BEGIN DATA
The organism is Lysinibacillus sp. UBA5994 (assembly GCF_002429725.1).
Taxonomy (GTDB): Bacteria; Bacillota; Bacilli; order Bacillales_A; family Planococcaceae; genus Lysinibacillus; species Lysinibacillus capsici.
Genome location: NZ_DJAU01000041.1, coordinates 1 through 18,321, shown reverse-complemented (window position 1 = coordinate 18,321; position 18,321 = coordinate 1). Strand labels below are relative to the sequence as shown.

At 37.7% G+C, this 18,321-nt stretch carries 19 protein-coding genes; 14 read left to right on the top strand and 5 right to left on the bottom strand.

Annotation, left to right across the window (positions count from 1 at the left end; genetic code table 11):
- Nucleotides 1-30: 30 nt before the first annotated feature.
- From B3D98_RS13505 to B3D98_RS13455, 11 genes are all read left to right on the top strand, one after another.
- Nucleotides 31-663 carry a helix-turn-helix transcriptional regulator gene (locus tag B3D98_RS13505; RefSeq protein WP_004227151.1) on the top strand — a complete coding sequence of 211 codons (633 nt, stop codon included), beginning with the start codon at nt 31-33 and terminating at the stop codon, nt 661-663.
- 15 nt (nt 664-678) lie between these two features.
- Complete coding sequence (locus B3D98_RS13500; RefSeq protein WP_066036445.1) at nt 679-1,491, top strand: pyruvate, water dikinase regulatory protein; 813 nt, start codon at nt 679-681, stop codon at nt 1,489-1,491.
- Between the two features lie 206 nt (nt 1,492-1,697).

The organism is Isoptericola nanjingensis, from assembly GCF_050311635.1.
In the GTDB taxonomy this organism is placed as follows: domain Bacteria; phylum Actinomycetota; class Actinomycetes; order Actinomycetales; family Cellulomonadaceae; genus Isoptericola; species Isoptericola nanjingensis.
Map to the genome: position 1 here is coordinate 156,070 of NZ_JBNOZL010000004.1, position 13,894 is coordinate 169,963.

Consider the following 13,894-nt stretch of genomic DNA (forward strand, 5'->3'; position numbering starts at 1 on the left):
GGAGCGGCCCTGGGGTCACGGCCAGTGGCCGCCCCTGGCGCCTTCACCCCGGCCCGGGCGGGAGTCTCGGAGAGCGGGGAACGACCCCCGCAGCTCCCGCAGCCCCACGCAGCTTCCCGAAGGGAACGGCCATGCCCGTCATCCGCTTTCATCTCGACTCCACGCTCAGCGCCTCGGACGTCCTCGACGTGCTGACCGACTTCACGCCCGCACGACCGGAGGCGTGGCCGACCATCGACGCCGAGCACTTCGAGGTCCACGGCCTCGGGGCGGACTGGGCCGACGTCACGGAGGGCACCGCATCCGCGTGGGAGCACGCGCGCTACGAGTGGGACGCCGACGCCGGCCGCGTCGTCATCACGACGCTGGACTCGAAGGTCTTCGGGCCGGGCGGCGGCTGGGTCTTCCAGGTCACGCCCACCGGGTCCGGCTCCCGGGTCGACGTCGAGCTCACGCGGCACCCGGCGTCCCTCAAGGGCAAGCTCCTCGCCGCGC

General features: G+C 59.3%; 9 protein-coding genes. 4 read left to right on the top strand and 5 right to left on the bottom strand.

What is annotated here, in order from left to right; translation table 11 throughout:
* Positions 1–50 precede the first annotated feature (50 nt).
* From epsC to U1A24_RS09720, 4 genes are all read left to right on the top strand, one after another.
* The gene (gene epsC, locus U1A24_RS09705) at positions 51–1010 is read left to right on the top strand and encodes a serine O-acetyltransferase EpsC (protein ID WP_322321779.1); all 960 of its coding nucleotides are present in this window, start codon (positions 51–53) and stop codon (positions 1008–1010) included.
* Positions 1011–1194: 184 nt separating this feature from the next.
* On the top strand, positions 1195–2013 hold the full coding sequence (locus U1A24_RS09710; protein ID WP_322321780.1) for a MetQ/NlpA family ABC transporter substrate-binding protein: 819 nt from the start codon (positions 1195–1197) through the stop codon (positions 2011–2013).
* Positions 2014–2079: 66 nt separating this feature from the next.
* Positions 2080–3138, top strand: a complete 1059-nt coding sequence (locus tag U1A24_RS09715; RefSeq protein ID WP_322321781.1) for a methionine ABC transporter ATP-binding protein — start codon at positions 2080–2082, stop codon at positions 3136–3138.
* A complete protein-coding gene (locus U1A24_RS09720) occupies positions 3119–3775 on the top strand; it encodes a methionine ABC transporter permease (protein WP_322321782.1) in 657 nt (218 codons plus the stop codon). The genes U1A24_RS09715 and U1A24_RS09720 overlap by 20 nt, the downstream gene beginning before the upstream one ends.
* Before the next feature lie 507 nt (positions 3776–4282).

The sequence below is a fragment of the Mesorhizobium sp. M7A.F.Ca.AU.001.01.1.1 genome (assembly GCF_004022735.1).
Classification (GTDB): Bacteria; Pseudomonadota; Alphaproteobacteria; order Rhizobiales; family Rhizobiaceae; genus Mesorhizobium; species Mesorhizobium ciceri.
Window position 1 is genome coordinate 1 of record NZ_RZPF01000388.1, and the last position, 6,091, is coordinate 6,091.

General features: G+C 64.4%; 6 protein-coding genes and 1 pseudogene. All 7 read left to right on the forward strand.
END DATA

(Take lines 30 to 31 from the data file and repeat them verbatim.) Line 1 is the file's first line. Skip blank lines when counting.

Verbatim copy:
Window position 1 is genome coordinate 1 of record NZ_RZPF01000388.1, and the last position, 6,091, is coordinate 6,091.

General features: G+C 64.4%; 6 protein-coding genes and 1 pseudogene. All 7 read left to right on the forward strand.